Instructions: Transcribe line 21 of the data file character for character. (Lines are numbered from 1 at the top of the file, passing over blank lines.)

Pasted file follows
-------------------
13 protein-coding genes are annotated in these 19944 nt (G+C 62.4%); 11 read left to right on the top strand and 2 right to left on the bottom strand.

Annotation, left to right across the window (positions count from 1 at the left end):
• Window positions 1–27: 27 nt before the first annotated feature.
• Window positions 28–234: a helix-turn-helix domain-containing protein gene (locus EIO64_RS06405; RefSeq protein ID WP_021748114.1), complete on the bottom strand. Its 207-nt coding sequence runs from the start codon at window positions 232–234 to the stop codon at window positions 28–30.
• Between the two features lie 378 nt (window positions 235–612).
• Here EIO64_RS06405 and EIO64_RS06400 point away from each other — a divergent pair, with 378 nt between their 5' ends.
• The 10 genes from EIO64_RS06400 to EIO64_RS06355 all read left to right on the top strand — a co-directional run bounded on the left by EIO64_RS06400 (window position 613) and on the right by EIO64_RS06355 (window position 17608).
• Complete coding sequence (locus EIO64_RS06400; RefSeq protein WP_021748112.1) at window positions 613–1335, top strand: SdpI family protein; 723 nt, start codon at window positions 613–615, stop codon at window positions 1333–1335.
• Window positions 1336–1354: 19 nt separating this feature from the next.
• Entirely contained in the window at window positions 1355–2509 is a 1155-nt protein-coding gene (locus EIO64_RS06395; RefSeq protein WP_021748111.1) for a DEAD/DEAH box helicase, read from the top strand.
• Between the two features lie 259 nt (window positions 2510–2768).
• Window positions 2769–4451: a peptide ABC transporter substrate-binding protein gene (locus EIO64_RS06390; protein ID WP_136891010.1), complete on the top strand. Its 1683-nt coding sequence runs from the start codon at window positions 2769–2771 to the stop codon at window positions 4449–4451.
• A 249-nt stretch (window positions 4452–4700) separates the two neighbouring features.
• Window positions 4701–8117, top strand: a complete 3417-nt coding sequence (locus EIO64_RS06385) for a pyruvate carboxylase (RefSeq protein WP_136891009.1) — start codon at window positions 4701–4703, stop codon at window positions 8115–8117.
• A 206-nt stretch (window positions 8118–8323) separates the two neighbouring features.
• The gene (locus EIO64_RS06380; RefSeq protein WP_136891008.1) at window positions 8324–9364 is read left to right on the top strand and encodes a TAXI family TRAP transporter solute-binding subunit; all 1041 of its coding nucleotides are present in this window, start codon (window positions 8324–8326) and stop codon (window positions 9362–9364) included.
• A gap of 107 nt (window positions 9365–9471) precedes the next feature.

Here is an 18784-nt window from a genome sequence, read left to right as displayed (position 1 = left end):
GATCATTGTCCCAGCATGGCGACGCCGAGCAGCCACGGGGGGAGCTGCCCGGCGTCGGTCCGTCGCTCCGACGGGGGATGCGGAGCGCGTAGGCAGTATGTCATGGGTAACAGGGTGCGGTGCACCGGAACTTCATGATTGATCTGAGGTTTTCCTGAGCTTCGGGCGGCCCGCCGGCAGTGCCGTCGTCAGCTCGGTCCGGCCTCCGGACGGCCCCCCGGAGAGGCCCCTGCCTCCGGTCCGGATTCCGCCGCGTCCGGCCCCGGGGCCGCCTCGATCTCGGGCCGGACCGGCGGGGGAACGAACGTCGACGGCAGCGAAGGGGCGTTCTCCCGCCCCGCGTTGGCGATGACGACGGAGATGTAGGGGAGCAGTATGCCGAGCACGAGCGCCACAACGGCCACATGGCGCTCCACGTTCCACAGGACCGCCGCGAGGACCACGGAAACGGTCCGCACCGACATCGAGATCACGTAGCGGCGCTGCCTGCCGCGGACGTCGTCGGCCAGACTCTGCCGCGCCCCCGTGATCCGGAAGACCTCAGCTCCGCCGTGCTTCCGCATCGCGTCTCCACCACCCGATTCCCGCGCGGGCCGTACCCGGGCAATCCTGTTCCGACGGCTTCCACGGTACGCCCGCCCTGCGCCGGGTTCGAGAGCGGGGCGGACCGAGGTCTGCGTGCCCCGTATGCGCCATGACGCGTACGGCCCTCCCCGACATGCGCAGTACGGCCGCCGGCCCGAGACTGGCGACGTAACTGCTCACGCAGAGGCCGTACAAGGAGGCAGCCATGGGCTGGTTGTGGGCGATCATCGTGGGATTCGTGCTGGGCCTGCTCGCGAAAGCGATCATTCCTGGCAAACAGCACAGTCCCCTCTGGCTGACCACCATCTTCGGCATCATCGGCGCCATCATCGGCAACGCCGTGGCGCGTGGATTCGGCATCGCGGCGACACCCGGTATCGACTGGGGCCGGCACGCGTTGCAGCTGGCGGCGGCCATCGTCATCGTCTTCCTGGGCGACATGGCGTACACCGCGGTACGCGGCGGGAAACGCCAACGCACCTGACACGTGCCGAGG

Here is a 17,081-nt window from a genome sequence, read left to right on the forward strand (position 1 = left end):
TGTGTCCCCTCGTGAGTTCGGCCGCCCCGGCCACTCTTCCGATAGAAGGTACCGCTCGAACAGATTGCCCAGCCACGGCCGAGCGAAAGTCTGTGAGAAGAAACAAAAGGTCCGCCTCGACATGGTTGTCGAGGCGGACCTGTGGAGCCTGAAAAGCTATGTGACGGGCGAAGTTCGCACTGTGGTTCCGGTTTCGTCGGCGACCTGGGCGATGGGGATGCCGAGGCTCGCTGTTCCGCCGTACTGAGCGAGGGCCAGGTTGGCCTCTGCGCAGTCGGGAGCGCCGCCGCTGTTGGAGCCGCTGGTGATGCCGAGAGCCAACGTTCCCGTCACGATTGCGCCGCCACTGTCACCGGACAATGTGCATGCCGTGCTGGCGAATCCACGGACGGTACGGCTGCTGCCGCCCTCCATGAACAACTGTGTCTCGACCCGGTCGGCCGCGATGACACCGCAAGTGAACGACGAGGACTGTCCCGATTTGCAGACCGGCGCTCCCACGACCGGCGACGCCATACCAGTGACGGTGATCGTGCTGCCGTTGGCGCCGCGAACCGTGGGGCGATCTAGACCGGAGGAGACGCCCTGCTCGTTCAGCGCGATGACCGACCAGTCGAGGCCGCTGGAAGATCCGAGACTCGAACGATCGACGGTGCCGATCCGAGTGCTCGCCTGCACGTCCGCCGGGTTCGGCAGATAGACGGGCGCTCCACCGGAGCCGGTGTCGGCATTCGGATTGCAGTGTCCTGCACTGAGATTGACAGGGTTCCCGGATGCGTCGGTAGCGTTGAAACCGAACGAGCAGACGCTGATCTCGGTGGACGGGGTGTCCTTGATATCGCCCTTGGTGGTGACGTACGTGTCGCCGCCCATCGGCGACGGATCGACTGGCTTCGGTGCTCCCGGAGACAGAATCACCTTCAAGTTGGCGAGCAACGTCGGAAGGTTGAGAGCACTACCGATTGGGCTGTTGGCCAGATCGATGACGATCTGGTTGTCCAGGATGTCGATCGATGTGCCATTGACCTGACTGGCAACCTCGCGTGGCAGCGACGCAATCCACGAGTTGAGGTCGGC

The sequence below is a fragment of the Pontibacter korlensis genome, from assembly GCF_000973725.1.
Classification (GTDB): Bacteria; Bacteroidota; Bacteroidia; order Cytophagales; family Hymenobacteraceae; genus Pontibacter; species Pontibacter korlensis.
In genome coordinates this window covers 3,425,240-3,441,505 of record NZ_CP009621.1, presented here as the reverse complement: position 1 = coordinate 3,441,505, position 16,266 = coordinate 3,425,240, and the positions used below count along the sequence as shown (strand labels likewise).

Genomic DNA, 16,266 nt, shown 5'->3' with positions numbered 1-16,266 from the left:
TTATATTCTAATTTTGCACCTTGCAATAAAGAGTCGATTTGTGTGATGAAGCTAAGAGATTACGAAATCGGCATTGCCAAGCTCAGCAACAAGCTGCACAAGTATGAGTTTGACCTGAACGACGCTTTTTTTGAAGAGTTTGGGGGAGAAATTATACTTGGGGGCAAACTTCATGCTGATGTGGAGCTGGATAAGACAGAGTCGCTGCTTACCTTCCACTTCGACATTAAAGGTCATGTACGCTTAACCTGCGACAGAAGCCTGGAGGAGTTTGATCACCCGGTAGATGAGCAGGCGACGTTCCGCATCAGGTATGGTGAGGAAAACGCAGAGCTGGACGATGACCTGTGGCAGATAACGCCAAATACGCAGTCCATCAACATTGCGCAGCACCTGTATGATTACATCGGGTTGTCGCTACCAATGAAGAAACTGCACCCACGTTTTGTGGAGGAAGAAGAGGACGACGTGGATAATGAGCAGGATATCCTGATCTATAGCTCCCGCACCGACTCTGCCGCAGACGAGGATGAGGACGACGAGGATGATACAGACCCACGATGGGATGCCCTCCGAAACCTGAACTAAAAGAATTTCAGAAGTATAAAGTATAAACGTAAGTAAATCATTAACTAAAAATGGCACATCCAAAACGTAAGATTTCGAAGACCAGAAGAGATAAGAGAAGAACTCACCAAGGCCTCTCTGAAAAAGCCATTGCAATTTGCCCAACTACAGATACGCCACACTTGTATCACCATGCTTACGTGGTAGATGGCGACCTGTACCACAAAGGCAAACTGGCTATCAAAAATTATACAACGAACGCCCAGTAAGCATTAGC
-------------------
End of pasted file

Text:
TGTGTCCCCTCGTGAGTTCGGCCGCCCCGGCCACTCTTCCGATAGAAGGTACCGCTCGAACAGATTGCCCAGCCACGGCCGAGCGAAAGTCTGTGAGAAGAAACAAAAGGTCCGCCTCGACATGGTTGTCGAGGCGGACCTGTGGAGCCTGAAAAGCTATGTGACGGGCGAAGTTCGCACTGTGGTTCCGGTTTCGTCGGCGACCTGGGCGATGGGGATGCCGAGGCTCGCTGTTCCGCCGTACTGAGCGAGGGCCAGGTTGGCCTCTGCGCAGTCGGGAGCGCCGCCGCTGTTGGAGCCGCTGGTGATGCCGAGAGCCAACGTTCCCGTCACGATTGCGCCGCCACTGTCACCGGACAATGTGCATGCCGTGCTGGCGAATCCACGGACGGTACGGCTGCTGCCGCCCTCCATGAACAACTGTGTCTCGACCCGGTCGGCCGCGATGACACCGCAAGTGAACGACGAGGACTGTCCCGATTTGCAGACCGGCGCTCCCACGACCGGCGACGCCATACCAGTGACGGTGATCGTGCTGCCGTTGGCGCCGCGAACCGTGGGGCGATCTAGACCGGAGGAGACGCCCTGCTCGTTCAGCGCGATGACCGACCAGTCGAGGCCGCTGGAAGATCCGAGACTCGAACGATCGACGGTGCCGATCCGAGTGCTCGCCTGCACGTCCGCCGGGTTCGGCAGATAGACGGGCGCTCCACCGGAGCCGGTGTCGGCATTCGGATTGCAGTGTCCTGCACTGAGATTGACAGGGTTCCCGGATGCGTCGGTAGCGTTGAAACCGAACGAGCAGACGCTGATCTCGGTGGACGGGGTGTCCTTGATATCGCCCTTGGTGGTGACGTACGTGTCGCCGCCCATCGGCGACGGATCGACTGGCTTCGGTGCTCCCGGAGACAGAATCACCTTCAAGTTGGCGAGCAACGTCGGAAGGTTGAGAGCACTACCGATTGGGCTGTTGGCCAGATCGATGACGATCTGGTTGTCCAGGATGTCGATCGATGTGCCATTGACCTGACTGGCAACCTCGCGTGGCAGCGACGCAATCCACGAGTTGAGGTCGGC